Examining HIV-Related Attitudes and Behaviors among Haitian Immigrant Women in Florida

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Public Health


John Oswald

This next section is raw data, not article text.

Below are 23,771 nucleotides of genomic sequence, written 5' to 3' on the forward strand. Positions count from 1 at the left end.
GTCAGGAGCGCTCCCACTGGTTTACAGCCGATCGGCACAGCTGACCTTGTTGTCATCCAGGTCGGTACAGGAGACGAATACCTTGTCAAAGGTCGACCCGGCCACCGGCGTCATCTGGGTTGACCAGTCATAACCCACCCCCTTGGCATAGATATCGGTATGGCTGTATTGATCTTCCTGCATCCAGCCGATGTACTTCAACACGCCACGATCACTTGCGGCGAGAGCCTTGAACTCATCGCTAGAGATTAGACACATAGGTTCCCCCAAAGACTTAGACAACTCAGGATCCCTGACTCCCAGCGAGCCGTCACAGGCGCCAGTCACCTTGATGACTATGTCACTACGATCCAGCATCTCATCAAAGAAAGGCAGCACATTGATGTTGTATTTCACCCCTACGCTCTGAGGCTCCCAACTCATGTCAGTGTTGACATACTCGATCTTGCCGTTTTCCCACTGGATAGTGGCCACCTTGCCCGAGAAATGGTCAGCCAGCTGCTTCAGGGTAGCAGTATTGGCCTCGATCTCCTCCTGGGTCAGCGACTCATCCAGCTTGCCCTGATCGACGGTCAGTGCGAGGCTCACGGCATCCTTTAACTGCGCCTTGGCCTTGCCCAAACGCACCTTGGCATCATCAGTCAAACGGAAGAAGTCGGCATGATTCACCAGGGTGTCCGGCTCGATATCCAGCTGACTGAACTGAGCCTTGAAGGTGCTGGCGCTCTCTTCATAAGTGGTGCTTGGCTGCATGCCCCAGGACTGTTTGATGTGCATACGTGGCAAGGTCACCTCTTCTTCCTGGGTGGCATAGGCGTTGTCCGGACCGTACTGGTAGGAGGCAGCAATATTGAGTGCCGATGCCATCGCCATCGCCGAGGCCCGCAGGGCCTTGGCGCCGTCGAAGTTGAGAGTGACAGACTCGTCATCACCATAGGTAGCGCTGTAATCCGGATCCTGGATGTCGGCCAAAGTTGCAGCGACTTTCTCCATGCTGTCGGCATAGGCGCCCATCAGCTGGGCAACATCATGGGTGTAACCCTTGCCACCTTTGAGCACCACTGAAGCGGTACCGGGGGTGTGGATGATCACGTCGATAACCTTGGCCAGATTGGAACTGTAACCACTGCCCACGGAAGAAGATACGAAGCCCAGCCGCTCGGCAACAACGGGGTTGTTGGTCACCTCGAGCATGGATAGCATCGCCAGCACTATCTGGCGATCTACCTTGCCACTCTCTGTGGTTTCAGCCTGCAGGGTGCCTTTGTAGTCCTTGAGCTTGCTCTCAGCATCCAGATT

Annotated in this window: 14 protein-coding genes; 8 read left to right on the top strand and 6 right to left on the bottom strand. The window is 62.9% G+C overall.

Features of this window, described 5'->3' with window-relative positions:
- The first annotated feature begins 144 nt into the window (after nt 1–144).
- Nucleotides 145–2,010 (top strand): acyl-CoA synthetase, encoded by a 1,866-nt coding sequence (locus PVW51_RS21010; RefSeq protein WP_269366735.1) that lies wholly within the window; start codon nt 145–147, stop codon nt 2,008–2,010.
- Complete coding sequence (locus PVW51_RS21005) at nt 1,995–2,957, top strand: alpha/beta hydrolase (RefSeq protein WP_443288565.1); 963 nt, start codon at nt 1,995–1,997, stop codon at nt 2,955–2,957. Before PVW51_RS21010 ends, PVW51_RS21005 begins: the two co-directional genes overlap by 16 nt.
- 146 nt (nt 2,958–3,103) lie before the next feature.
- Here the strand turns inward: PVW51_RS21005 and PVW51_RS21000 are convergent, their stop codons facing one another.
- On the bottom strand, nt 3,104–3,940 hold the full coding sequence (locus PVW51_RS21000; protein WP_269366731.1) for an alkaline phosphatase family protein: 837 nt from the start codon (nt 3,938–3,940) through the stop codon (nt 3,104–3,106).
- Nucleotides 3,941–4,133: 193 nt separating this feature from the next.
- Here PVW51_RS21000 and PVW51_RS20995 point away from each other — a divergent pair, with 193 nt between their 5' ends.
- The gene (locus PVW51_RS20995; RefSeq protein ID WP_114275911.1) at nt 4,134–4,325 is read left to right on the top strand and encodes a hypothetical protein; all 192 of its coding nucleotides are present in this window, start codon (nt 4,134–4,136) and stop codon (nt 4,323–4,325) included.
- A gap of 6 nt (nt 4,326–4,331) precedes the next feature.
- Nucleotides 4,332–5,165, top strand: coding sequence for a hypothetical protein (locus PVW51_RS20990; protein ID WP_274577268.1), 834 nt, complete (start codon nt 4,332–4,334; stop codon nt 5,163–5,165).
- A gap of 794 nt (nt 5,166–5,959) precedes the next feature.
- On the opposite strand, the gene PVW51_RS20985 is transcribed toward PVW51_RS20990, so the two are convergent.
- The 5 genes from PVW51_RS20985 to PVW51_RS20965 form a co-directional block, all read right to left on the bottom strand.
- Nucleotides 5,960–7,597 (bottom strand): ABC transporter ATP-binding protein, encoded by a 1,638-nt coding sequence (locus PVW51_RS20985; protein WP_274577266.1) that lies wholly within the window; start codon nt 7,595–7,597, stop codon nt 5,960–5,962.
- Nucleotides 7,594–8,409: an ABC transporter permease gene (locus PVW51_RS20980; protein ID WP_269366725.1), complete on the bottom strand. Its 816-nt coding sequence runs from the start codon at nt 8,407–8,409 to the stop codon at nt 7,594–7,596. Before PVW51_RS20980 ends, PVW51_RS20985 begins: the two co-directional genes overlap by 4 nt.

The human immunodeficiency virus (HIV) is an epidemic that disproportionally affects the Haitian immigrant women in Palm Beach County, Florida. I have learned about this association from others' published research that the Haitian immigrant women within this locality are more likely to be hospitalized for HIV-related complications and to delay seeking care than are other racial and ethnic groups. The knowledge on the perceptions of lives for Haitian immigrant women as it relates to the HIV transmission could help fight this virus. Guided by the health belief model, the purpose of this phenomenological study was to understand the lived experiences and perceptions of Haitian immigrant women about vertical HIV transmission. Data were collected via 25 interviews with HIV-positive Haitian immigrant women of 18 to 65 years old. Three-step approach of Creswell was used under which data were reduced into themes, coded, and condensed. The respondents reported that the inadequate healthcare system, lack of HIV testing, lack of HIV education, HIV stigma, and the Haitian culture impacted their lives and vertical HIV transmission. Twelve out of twenty-five participants suggested that cultural factors have a significant role to play in the high rates of vertical HIV transmission in Palm Beach County. Participants emphasized the role of polygamy as the main cultural issue that promotes vertical HIV transmission in Palm Beach County. This study addresses the gap in the literature by adding to the knowledge of the perceptions of Haitian immigrant women as it relates to vertical HIV transmission, the intended audience of this study are Haitian immigrant women and the healthcare providers.

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